But possibly one of the simplest reasons for the drug’s growth in the farm region is because of a relatively new way of making it, what cookers call “the one-pot” or the “shake and bake” methods.
Several years ago, most dealers labored for hours, cooking and stirring the ingredients into a chemical stew. In recent years, however, a new form allows dealers to produce meth in 2-liter bottles, enabling them to make the drug along any road, pitch the debris and drive off with a fresh batch.
And that leaves officials concerned. They fear the new method may push the drug even farther into the rural corners of Holmes and Wayne counties.
But officials are quick to stress the region is not a drug hotspot, a place with a reputation like Scioto County for prescription pills or Meigs County for marijuana. Part of the reason is that it’s a tight-knit community and police are quickly adapting their investigative techniques.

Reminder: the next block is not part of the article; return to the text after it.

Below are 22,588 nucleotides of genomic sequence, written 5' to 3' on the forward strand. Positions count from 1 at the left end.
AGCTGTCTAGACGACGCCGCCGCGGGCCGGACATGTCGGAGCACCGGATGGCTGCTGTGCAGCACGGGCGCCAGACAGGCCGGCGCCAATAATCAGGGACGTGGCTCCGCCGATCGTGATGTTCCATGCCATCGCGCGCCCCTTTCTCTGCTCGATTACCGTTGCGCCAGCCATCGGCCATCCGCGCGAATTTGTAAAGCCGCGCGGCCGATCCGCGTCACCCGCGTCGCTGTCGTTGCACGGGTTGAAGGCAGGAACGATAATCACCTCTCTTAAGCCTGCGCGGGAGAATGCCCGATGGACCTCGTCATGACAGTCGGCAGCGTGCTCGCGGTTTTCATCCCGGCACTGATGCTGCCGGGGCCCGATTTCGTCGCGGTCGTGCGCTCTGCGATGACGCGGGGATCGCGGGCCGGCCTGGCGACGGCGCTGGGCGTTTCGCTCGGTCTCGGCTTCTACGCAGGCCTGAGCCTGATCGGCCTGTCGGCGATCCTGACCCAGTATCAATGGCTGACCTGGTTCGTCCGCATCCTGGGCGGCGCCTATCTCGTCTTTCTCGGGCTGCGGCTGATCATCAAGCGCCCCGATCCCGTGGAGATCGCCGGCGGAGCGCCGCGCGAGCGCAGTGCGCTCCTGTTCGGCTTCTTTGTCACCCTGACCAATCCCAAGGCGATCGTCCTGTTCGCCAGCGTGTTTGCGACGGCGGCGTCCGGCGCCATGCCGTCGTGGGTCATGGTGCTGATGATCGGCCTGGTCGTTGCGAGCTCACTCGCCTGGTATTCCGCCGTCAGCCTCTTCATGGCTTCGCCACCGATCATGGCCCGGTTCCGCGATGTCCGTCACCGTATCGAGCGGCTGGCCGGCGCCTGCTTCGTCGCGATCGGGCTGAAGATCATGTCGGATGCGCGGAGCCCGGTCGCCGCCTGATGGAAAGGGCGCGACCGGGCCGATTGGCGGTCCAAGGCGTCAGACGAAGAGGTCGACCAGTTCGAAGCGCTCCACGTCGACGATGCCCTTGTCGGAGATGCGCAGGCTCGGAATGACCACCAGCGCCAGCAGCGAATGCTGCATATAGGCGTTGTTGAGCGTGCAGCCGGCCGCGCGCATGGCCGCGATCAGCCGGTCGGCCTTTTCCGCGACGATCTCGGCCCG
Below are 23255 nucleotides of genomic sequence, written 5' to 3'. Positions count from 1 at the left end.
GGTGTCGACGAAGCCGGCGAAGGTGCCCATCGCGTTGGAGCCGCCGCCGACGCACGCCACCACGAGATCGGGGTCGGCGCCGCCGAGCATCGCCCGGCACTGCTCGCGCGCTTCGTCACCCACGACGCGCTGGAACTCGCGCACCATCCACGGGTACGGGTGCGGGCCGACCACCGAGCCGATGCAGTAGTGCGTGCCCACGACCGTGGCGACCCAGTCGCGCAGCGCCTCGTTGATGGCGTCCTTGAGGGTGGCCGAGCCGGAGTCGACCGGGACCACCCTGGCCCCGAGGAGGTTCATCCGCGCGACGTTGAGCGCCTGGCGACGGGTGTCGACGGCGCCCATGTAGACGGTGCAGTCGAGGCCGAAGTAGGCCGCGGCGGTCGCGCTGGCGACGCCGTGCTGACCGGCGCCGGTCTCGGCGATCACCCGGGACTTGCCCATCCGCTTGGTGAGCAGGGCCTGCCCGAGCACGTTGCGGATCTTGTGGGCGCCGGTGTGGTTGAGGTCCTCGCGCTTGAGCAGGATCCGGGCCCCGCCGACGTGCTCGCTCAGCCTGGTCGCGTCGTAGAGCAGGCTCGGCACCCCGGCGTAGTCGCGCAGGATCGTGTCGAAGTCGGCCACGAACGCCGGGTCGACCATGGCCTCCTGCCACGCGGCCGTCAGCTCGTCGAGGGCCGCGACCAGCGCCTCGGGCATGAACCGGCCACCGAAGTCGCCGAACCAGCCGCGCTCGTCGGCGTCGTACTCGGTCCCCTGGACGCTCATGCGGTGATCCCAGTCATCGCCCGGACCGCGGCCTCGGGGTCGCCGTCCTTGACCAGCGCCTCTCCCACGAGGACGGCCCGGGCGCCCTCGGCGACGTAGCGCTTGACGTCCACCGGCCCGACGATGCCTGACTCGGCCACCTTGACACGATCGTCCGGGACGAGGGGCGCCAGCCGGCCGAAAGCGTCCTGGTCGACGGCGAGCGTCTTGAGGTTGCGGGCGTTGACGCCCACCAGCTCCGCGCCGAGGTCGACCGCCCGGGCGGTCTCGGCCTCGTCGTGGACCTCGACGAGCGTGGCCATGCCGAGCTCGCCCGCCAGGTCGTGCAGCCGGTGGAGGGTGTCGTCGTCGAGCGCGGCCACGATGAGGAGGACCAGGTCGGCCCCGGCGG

That said, residents know that the scourge of meth is still out there and that they must remain on guard to protect their way of life.
That’s why Ed Miller, the Amish contractor in Wayne County’s town of Apple Creek, will keep pushing law enforcement authorities to speak with Amish families about the dangers of the chemical demon.
“We all have souls, and we’re all going through this together,” Miller said. “We believe that if we can help one person, one person, it will be worth it.”